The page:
Mental Health on the Syllabus

Northwestern U Faculty Senate passes resolution encouraging professors to put information about mental health services on their syllabi.

January 17, 2017
 
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Colleges and universities generally try to make information about mental health services accessible to students. But at Northwestern University, students may start seeing such information in a surprising place: syllabi.

Wanting the campus to be “accessible and welcoming to all students,” Northwestern’s Faculty Senate last week passed a resolution encouraging “all faculty to include language in their syllabi similar to the following: ‘If you find yourself struggling with your mental or physical health this quarter, please feel free to approach me. I try to be flexible and accommodating.’” The statement ends with phone numbers for health and student services.

Many professors nationally complain that their syllabi are ignored by students and have become too long as faculty members have felt pressured to include information banning plagiarism or other violations of academic integrity, or mentioning, in some cases, trigger warnings. But the Northwestern resolution appears to have encountered relatively little criticism, in part because it's voluntary.

Laurie Zoloth, Charles McCormick Deering Professor of Teaching Excellence in religious studies and bioethics and medical humanities and Faculty Senate president, said she was “quite proud that the Senate went forward with our work on trying to make Northwestern more accessible to everyone.” While some senators “were cautious about being told what to put on their syllabus,” she added, “it was made clear that it was a recommended set of ideas and that it essentially puts us in compliance with [Americans With Disabilities Act] recommendations about accessibility to our classrooms and to our students.”

Zoloth said, “We need to go beyond ramps and elevators to creating an academic climate that allows students with physical or mental health issues to come to professors with concerns, including the need for accommodations, and ways to contact our very strong and professional support services.”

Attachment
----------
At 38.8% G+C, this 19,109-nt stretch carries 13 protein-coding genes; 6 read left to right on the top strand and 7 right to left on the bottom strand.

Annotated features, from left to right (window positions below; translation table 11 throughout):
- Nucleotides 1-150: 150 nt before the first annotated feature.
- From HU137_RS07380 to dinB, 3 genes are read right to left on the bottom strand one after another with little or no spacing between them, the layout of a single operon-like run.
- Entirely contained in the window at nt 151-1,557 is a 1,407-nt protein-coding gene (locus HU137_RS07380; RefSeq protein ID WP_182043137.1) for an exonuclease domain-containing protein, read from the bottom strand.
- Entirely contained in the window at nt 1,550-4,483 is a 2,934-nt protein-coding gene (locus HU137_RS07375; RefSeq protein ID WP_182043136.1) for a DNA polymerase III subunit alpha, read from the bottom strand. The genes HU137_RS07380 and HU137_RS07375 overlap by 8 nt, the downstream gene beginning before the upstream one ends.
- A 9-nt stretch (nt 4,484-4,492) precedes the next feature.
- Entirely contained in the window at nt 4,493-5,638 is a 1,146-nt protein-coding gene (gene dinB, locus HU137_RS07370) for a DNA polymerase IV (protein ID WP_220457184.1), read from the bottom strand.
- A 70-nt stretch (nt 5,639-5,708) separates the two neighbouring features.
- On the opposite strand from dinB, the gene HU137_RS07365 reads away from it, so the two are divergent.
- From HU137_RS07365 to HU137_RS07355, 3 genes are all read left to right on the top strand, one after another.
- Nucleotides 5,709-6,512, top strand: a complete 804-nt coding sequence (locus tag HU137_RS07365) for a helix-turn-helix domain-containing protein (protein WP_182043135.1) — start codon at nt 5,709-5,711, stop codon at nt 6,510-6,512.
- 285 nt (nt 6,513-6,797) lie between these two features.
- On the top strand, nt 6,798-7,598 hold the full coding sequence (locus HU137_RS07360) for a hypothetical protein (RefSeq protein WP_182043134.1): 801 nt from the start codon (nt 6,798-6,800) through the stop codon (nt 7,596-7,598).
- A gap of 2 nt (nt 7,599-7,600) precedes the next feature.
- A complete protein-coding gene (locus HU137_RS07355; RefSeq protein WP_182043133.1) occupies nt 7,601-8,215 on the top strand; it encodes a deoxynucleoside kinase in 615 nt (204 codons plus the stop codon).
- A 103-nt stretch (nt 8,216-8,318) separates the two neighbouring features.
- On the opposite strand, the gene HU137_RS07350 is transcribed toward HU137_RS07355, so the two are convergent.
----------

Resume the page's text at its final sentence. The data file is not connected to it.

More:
The resolution was introduced by the senate’s Student Affairs Committee, which works with students on various issues of interest. As on many campuses, mental health is a key area of concern among students and professors at Northwestern. The recent vote took place several days after an undergraduate died by suicide on campus (though the resolution was pending prior to her death).

The proposal “was in direct response to leaders of the [Associated Student Government], who informed us that this topic was of paramount importance to them,” said Robert G. Hasty, a senior lecturer of conducting and ensembles and a member of the Student Affairs Committee. “There is a perception among undergrads that professors can appear unapproachable, especially about personal topics such as mental health that may affect their performance in class.”

When members of the faculty committee asked how they might help, Hasty said, students “simply were hoping that we could make faculty be more aware of this perception and communicate their support to students,” with syllabi being one possible way.

Karen Springen, a lecturer in journalism and another member of the committee, stressed that the resolution is entirely optional, and it’s not meant to suggest that professors are stand-ins for counselors or psychologists. Rather, she said, it’s to let students know that professors may be accommodating to changes in students’ schedules due to something such as a death in the family, and to point them toward health professionals, should they need them for any reason.

“We’re trying to come across as open and approachable, and to refer them to people who are true experts,” she said.

The resolution passed the Senate 26 to 5. A university spokesperson referred questions to the Faculty Senate president.

Over all, Zoloth said, “We wanted to make sure that students knew that issues about physical and mental health wouldn’t be stigmatized in our classes. Obviously this was less than a week after one of our students had unfortunately committed suicide in one of our dorms, so we’re very, very alert to trying to find ways to make the campus safer and more accessible.”

Regarding the death of sophomore Jordan Hankins, Patricia Telles-Irvin, vice president for student affairs, said in a statement that Northwestern “remains dedicated to serving our community during this difficult time. We continue our outreach and support for students who were close to Jordan or were impacted by her death.”

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